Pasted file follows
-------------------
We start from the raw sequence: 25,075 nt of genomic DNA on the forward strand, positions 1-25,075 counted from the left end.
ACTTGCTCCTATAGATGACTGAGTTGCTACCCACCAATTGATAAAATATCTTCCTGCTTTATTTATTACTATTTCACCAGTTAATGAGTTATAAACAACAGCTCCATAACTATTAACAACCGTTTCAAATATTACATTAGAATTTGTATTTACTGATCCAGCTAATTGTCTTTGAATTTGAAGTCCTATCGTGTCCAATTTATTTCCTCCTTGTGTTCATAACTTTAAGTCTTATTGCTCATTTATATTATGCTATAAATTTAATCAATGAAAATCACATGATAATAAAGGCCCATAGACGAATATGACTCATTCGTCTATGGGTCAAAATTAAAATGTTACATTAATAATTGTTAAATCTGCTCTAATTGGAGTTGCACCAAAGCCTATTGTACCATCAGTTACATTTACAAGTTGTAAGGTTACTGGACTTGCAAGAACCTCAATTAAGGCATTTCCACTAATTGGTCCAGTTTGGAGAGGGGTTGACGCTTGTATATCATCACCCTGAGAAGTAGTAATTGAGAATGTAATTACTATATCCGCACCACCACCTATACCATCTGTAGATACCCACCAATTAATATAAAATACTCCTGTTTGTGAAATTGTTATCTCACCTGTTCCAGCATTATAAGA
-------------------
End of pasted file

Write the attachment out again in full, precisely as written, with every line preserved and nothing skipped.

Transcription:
We start from the raw sequence: 25,075 nt of genomic DNA on the forward strand, positions 1-25,075 counted from the left end.
ACTTGCTCCTATAGATGACTGAGTTGCTACCCACCAATTGATAAAATATCTTCCTGCTTTATTTATTACTATTTCACCAGTTAATGAGTTATAAACAACAGCTCCATAACTATTAACAACCGTTTCAAATATTACATTAGAATTTGTATTTACTGATCCAGCTAATTGTCTTTGAATTTGAAGTCCTATCGTGTCCAATTTATTTCCTCCTTGTGTTCATAACTTTAAGTCTTATTGCTCATTTATATTATGCTATAAATTTAATCAATGAAAATCACATGATAATAAAGGCCCATAGACGAATATGACTCATTCGTCTATGGGTCAAAATTAAAATGTTACATTAATAATTGTTAAATCTGCTCTAATTGGAGTTGCACCAAAGCCTATTGTACCATCAGTTACATTTACAAGTTGTAAGGTTACTGGACTTGCAAGAACCTCAATTAAGGCATTTCCACTAATTGGTCCAGTTTGGAGAGGGGTTGACGCTTGTATATCATCACCCTGAGAAGTAGTAATTGAGAATGTAATTACTATATCCGCACCACCACCTATACCATCTGTAGATACCCACCAATTAATATAAAATACTCCTGTTTGTGAAATTGTTATCTCACCTGTTCCAGCATTATAAGA